Wages And Productivity

Includes: DIA, IWM, QQQ, SPY
by: Marc Chandler


The major central banks agree that wages are too low.

Even in Germany, where labor is ostensibly strong, wages have not kept pace with productivity gains.

We again are struck with the idea that the biggest challenge of capital come from its strengths not its weakness.

We live in a brave new world. Never before have the major central banks so strongly advocated higher wages. The Yellen Federal Reserve has shifted the focus from the unemployment rate to broader measures, including wages.

The anemic wage growth is one of the signs of the "substantial" slack in the labor market. Weak wage growth in Japan remains one of the missing pieces of Abenomics.

In the UK, weak earnings growth appears to be staying the BOE's hand. The ECB is wrestling with low-flation and seeking to avoid outright deflation. Higher wages, especially in the North, and Germany in particular, would be helpful. Recently, the Bundesbank has come out, also endorsing higher wages. This may very well be the first time that the Bundesbank has come out in favor of labor over capital.

This Great Graphic was created by Bloomberg News and it draws from data produced by the German Federal Statistics Office. It illustrates that even in a country in which labor apparently has a strong voice, represented on boards of directors of large companies, wages have not kept pace with productivity around 17 years.

The distribution of the productivity gains between labor and capital is arguably just as much about politics (power) as it is about economics (supply and demand). The much heralded independence of central banks is to ostensibly insulate them from the vagaries of short-term pressures and allow them to focus the monetary needs of the system as a whole. Until now, central banks sided with capital over labor. The systemic interests of capitalism now require workers get a larger share of the pie.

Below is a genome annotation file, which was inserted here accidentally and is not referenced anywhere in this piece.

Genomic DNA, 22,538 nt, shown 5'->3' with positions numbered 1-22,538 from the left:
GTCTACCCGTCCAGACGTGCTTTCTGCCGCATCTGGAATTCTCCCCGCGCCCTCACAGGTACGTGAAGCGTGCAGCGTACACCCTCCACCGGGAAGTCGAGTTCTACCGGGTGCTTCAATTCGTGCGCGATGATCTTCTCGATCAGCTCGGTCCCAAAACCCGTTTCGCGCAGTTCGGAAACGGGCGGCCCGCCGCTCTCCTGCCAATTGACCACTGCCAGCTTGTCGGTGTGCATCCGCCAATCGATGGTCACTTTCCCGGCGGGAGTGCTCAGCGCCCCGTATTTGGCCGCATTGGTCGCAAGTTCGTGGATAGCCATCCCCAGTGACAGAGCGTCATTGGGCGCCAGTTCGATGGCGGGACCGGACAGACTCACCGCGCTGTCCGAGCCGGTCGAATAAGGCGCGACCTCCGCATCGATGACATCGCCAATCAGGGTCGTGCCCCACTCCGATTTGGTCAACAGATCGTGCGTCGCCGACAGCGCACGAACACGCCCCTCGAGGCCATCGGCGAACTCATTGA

This underscores a point we have made before, but that is worth repeating in this context. The crisis, and the most serious challenges capitalism faces, grow out of its strengths not its weaknesses. Most reforms seek to address capitalism's weaknesses, which serve to strengthen it and its claim on the social product (productivity gains). That the guardians of the capitalist (and creditor) interests (central banks) now recognize that the pendulum has swung too far is very telling and marks a significant change from the past. Whether this is sustained, or simply a short-run tactic, has yet to be seen.

Disclosure: The author has no positions in any stocks mentioned, and no plans to initiate any positions within the next 72 hours. The author wrote this article themselves, and it expresses their own opinions. The author is not receiving compensation for it. The author has no business relationship with any company whose stock is mentioned in this article.

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